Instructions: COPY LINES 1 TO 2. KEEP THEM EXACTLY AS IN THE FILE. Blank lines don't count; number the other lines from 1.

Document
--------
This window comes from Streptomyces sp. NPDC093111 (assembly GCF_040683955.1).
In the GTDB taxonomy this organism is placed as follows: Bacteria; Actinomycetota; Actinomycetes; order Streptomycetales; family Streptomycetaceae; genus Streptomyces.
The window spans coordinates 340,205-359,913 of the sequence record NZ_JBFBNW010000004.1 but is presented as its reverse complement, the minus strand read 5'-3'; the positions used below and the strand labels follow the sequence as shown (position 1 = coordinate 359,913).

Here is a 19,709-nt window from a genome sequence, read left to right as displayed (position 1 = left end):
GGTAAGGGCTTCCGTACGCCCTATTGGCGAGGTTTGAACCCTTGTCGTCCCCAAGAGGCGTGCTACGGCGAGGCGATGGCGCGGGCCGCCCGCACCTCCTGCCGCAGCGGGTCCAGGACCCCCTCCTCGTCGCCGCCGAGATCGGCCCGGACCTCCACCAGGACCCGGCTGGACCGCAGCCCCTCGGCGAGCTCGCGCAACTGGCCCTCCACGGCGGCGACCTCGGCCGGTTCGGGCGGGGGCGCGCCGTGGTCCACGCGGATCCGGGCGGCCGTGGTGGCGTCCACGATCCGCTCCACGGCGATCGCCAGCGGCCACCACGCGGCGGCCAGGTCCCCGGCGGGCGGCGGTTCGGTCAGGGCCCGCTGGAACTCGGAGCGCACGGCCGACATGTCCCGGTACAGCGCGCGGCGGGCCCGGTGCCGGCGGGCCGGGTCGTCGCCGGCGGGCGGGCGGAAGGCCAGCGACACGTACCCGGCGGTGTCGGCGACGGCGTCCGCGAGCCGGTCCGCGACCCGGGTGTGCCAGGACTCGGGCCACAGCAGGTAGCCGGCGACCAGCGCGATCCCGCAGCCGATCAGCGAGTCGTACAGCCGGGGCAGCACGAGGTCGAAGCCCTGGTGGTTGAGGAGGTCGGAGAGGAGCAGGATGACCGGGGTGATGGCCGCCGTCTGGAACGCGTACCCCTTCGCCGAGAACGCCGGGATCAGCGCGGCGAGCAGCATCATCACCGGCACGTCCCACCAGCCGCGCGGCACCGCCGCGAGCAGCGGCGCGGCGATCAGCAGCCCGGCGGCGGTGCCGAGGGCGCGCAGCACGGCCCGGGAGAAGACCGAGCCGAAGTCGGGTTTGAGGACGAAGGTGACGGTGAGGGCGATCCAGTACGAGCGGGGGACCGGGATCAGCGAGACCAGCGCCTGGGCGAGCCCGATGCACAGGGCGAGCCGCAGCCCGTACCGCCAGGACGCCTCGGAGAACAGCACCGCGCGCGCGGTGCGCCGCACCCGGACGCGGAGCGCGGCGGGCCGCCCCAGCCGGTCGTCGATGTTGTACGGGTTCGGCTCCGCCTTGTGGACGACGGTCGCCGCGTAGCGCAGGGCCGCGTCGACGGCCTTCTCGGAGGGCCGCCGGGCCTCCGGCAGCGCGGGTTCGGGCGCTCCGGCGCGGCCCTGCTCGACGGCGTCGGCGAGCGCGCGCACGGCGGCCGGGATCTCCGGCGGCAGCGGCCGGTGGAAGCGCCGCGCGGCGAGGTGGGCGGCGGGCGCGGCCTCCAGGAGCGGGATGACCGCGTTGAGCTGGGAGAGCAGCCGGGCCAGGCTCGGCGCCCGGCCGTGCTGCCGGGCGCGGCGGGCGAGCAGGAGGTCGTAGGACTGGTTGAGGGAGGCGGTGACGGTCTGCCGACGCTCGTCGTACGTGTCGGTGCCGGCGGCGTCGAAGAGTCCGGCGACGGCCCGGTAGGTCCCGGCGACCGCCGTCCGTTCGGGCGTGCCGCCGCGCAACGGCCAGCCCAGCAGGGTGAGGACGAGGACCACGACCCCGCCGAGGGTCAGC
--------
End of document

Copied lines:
This window comes from Streptomyces sp. NPDC093111 (assembly GCF_040683955.1).
In the GTDB taxonomy this organism is placed as follows: Bacteria; Actinomycetota; Actinomycetes; order Streptomycetales; family Streptomycetaceae; genus Streptomyces.